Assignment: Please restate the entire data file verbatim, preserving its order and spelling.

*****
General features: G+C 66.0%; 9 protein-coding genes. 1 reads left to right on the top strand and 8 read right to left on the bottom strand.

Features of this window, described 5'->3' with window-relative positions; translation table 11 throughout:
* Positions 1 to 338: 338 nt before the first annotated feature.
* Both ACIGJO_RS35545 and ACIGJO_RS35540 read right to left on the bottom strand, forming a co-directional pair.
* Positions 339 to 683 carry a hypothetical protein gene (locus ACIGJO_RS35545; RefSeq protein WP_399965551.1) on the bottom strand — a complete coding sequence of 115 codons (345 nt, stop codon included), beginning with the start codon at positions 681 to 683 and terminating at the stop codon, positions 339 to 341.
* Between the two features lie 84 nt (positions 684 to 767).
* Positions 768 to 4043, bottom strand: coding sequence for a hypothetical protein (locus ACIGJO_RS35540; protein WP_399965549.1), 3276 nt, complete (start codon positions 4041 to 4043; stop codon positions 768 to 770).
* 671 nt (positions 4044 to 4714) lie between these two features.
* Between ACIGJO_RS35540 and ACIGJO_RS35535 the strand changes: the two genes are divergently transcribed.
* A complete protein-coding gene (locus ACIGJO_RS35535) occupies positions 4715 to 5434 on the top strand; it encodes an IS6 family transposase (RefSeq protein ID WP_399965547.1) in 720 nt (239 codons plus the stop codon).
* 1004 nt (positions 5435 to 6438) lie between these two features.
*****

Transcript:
General features: G+C 66.0%; 9 protein-coding genes. 1 reads left to right on the top strand and 8 read right to left on the bottom strand.

Features of this window, described 5'->3' with window-relative positions; translation table 11 throughout:
* Positions 1 to 338: 338 nt before the first annotated feature.
* Both ACIGJO_RS35545 and ACIGJO_RS35540 read right to left on the bottom strand, forming a co-directional pair.
* Positions 339 to 683 carry a hypothetical protein gene (locus ACIGJO_RS35545; RefSeq protein WP_399965551.1) on the bottom strand — a complete coding sequence of 115 codons (345 nt, stop codon included), beginning with the start codon at positions 681 to 683 and terminating at the stop codon, positions 339 to 341.
* Between the two features lie 84 nt (positions 684 to 767).
* Positions 768 to 4043, bottom strand: coding sequence for a hypothetical protein (locus ACIGJO_RS35540; protein WP_399965549.1), 3276 nt, complete (start codon positions 4041 to 4043; stop codon positions 768 to 770).
* 671 nt (positions 4044 to 4714) lie between these two features.
* Between ACIGJO_RS35540 and ACIGJO_RS35535 the strand changes: the two genes are divergently transcribed.
* A complete protein-coding gene (locus ACIGJO_RS35535) occupies positions 4715 to 5434 on the top strand; it encodes an IS6 family transposase (RefSeq protein ID WP_399965547.1) in 720 nt (239 codons plus the stop codon).
* 1004 nt (positions 5435 to 6438) lie between these two features.